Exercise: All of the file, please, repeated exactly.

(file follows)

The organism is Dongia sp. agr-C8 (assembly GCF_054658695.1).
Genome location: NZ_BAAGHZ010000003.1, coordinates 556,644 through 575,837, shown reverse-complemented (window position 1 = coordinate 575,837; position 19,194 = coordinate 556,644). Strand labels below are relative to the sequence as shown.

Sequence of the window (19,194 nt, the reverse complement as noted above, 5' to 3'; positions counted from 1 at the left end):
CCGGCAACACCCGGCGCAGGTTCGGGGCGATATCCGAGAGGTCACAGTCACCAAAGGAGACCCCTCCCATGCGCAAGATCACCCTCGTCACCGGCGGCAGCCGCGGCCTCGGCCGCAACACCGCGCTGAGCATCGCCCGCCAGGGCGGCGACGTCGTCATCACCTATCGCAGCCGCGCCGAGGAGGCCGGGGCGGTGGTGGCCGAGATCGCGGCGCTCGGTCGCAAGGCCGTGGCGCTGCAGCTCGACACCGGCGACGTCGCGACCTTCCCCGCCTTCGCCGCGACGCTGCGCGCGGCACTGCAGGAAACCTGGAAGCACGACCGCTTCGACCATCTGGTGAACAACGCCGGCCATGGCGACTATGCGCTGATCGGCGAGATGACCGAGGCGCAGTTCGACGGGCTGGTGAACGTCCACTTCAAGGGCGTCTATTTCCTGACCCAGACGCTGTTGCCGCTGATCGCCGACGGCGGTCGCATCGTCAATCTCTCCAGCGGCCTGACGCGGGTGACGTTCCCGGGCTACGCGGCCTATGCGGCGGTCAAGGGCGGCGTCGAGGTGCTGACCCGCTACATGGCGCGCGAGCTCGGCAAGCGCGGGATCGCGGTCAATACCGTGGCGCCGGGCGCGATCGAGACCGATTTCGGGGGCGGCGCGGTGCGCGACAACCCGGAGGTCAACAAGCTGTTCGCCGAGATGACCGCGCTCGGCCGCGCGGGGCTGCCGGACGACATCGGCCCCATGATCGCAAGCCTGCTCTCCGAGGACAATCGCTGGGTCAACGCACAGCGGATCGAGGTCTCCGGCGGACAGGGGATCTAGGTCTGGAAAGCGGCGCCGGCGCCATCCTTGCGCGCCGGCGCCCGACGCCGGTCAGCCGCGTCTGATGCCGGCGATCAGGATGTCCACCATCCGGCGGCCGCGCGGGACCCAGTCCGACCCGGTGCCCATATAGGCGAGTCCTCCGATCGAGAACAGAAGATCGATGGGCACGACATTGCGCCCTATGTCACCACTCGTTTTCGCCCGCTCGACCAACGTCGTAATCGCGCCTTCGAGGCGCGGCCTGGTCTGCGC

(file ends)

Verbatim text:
The organism is Dongia sp. agr-C8 (assembly GCF_054658695.1).
Genome location: NZ_BAAGHZ010000003.1, coordinates 556,644 through 575,837, shown reverse-complemented (window position 1 = coordinate 575,837; position 19,194 = coordinate 556,644). Strand labels below are relative to the sequence as shown.

Sequence of the window (19,194 nt, the reverse complement as noted above, 5' to 3'; positions counted from 1 at the left end):
CCGGCAACACCCGGCGCAGGTTCGGGGCGATATCCGAGAGGTCACAGTCACCAAAGGAGACCCCTCCCATGCGCAAGATCACCCTCGTCACCGGCGGCAGCCGCGGCCTCGGCCGCAACACCGCGCTGAGCATCGCCCGCCAGGGCGGCGACGTCGTCATCACCTATCGCAGCCGCGCCGAGGAGGCCGGGGCGGTGGTGGCCGAGATCGCGGCGCTCGGTCGCAAGGCCGTGGCGCTGCAGCTCGACACCGGCGACGTCGCGACCTTCCCCGCCTTCGCCGCGACGCTGCGCGCGGCACTGCAGGAAACCTGGAAGCACGACCGCTTCGACCATCTGGTGAACAACGCCGGCCATGGCGACTATGCGCTGATCGGCGAGATGACCGAGGCGCAGTTCGACGGGCTGGTGAACGTCCACTTCAAGGGCGTCTATTTCCTGACCCAGACGCTGTTGCCGCTGATCGCCGACGGCGGTCGCATCGTCAATCTCTCCAGCGGCCTGACGCGGGTGACGTTCCCGGGCTACGCGGCCTATGCGGCGGTCAAGGGCGGCGTCGAGGTGCTGACCCGCTACATGGCGCGCGAGCTCGGCAAGCGCGGGATCGCGGTCAATACCGTGGCGCCGGGCGCGATCGAGACCGATTTCGGGGGCGGCGCGGTGCGCGACAACCCGGAGGTCAACAAGCTGTTCGCCGAGATGACCGCGCTCGGCCGCGCGGGGCTGCCGGACGACATCGGCCCCATGATCGCAAGCCTGCTCTCCGAGGACAATCGCTGGGTCAACGCACAGCGGATCGAGGTCTCCGGCGGACAGGGGATCTAGGTCTGGAAAGCGGCGCCGGCGCCATCCTTGCGCGCCGGCGCCCGACGCCGGTCAGCCGCGTCTGATGCCGGCGATCAGGATGTCCACCATCCGGCGGCCGCGCGGGACCCAGTCCGACCCGGTGCCCATATAGGCGAGTCCTCCGATCGAGAACAGAAGATCGATGGGCACGACATTGCGCCCTATGTCACCACTCGTTTTCGCCCGCTCGACCAACGTCGTAATCGCGCCTTCGAGGCGCGGCCTGGTCTGCGC